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Thai suit against Xayaburi electricity agreement to test "˜if ASEAN is for the people or just for business'

 
A fisherman holds his net on the banks of the Mekong River in Muang District, Nongkhai Province, Thailand in 2010. Thai opponents of the controversial Xayaburi dam in Laos say they will engage "˜all means' to stop the project, including elevating the case to the Southeast Asian regional body. Photo: Bloomberg

Thai opponents of a planned multi-billion dollar dam in Laos villagers and activists say they will engage "all means" to stop the project including elevating the case to the Southeast Asian regional body.

Thirty-seven villagers who represent the Thai People's Network of Eight Mekong Provinces on Tuesday filed a lawsuit against the state-run Electricity Generating Authority of Thailand (EGAT) and several government agencies in the Administrative Court. The plaintiffs demanded that the court scrap an agreement under which EGAT will buy most of the power to be generated by the controversial US$3.8-billion Xayaburi dam in Laos.

"We haven't been informed that the NGO will file a lawsuit against EGAT," Bloomberg quoted EGAT's legal affairs bureau as saying. "However, in the event that we are sued by the NGO with respect to this matter, we are ready to make any clarification to the court."

Bloomberg said Thailand's constitution prohibits projects or activities that may harm the environment without public consultation, impact studies and opinions from independent organizations. It also gives people the right to sue state enterprises.

Cancellation of the power deal would spell doom for the Xayaburi project, as EGAT is its major client, said Teerapong Pomun, director of Living River Siam, one of the Thai environmental groups that have assisted the villagers with the lawsuit.

An independent Thai study has concluded that electricity from the Xayaburi dam is not needed to meet Thailand's demand for energy in the coming decades

Even if the court rejects the case, Pomun said the Thai villagers and environmental groups would "do all means to stop the dam, including closing Thai-Lao friendship bridges.

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"We will bring this issue up to the ASEAN [Association of Southeast Asian Nations] level. This lawsuit should be the first case to test ASEAN if ASEAN is for the people or just for business."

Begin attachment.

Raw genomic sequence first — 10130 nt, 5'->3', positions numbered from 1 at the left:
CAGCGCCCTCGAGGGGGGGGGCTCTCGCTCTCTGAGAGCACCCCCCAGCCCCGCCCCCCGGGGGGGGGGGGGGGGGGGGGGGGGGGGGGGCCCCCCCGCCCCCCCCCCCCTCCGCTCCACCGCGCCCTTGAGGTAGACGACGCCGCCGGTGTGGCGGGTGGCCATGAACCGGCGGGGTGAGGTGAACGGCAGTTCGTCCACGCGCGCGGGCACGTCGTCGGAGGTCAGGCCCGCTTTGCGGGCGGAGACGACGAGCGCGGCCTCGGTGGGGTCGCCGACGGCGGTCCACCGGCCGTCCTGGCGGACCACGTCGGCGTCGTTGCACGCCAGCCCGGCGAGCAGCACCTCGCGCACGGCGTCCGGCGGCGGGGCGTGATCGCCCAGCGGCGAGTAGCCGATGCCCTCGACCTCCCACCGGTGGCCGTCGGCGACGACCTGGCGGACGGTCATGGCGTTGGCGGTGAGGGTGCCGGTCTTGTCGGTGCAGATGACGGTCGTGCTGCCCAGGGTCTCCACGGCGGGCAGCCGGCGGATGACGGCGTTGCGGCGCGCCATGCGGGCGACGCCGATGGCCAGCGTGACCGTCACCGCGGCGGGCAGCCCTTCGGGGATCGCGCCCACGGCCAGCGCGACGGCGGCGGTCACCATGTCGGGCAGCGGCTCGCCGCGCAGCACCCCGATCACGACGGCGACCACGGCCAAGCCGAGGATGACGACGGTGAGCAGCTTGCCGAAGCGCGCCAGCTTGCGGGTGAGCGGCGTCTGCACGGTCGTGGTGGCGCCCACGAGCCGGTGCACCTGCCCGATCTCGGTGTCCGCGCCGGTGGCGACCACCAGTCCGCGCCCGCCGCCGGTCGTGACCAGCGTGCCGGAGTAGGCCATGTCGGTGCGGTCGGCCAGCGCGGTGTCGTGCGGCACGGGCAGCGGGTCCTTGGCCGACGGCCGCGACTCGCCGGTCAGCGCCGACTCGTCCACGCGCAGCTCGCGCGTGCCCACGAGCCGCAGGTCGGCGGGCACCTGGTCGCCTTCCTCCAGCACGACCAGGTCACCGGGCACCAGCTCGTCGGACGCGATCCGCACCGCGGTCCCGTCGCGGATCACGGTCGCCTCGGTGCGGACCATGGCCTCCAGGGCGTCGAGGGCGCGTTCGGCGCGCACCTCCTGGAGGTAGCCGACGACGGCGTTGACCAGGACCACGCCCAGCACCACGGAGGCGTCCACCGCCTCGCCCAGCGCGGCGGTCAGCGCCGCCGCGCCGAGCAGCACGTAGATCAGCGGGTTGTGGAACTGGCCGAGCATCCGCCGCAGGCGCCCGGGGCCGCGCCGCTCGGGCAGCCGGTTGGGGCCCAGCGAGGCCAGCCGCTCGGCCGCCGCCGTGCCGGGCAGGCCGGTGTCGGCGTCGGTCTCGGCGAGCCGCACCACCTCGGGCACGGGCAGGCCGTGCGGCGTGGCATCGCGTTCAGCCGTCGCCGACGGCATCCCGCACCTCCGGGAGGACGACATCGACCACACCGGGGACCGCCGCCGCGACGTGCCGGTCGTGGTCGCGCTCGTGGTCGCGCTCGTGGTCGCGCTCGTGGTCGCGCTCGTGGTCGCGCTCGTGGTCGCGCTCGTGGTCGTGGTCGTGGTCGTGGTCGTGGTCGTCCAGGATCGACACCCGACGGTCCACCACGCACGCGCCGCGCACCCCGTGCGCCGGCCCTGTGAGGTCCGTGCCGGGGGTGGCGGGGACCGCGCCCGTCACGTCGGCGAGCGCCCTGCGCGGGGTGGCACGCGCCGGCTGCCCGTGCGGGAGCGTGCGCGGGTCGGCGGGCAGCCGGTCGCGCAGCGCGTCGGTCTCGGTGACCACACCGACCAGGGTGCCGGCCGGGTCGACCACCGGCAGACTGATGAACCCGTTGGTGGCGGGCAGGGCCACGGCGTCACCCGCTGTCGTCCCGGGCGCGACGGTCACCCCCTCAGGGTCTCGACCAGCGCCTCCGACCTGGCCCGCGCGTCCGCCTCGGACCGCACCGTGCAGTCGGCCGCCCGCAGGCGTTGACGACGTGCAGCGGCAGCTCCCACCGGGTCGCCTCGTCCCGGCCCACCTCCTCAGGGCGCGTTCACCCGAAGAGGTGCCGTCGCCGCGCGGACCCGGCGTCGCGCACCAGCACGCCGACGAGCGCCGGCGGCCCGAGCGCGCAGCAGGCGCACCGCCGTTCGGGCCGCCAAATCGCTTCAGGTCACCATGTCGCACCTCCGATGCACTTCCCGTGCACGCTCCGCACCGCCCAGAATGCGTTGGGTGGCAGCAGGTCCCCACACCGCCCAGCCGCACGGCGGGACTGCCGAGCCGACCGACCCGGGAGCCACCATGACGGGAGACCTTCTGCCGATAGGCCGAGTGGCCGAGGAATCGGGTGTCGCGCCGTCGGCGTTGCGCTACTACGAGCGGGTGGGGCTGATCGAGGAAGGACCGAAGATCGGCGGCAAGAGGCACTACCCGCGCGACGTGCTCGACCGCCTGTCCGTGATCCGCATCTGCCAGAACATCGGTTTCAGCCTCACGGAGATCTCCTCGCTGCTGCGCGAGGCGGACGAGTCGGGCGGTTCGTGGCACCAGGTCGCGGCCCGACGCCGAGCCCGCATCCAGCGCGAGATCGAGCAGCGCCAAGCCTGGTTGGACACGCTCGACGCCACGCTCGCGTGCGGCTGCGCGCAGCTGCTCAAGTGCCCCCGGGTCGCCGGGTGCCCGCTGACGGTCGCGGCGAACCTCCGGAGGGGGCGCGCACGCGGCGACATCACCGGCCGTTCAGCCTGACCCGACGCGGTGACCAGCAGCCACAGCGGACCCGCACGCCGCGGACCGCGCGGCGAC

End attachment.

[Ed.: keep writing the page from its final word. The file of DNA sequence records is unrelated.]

The lawsuit came on the heels of a public call from the same group of Thai villagers urging Thai Prime Minister Yingluck Shinawatra to reject the power-buying deal with Xayaburi late last month.

Laos, looking to become the "battery of Southeast Asia" by exporting the vast majority of its power, has promoted the 1,285-megawatt, 810-meter (2,600ft) Xayaburi dam project as a potential source of income and investment that will spur its $7.5 billion economy.

But experts warn that the project - one of 11 new dams planned on the lower reaches of the 4,900km-long (3,000mile-long) Mekong River - could cause untold environmental damage and spark a food security crisis in Thailand, Vietnam and Cambodia.

Last December, Vietnam, Cambodia, Laos and Thailand agreed to shelve Laos's plans to go ahead with the Xayaburi project and take more time to study its impacts.

But just one month later, the Thai Energy Minister Arak Cholthanon confirmed that the Electricity Generating Authority of Thailand and the Xayaburi project developer had signed an agreement in October 2011 to buy 95 percent of the electricity from the dam.

In April, the dam's developer, Ch. Karnchang Pcl (one of Thailand's leading construction companies) announced to the Thai Stock Exchange that they had signed a 52-billion baht ($1.7 billion) contract with Xayaburi Power, a Lao-Thai joint venture, to build the dam and that work on it had commenced in mid-March. Four Thai banks have already provided financial support for the Xayaburi dam.

Laotian Prime Minister Thongsing Thammavong last month assured Hillary Clinton that the Xayaburi project would not proceed without approval from neighboring countries in the first visit to the landlocked country by a US Secretary of State in 57 years.

But media reports and environmental groups have said construction on the project is already underway with Lao officials acknowledging they have authorized "exploratory" and "preparation" work to go ahead.

Vietnam, Thailand, Laos, and Cambodia are bound by a 1995 Mekong treaty to hold inter-governmental consultations before building dams. But none has veto powers and Laos will have the final say, although considerable diplomatic pressure can be exerted on it.

Laos has sought to allay concerns of its neighbors by showing them the reports it commissioned from Compagnie Nationale du Rhôneand Finland-headquartered Pöyry in a bid to minimize the impacts of the Xayaburi dam. But environmental groups and experts have dismissed these reports as desktop studies that glossed over its transboundary and cumulative impacts.

Niwat Roykaew, the first Thai villager to join the lawsuit, said he was expecting the Thai court to bring justice to both the Mekong region and ASEAN.

"This [power] purchase agreement is illegal," Roykaew said.

"The governments have to protect their people, not the businessmen."

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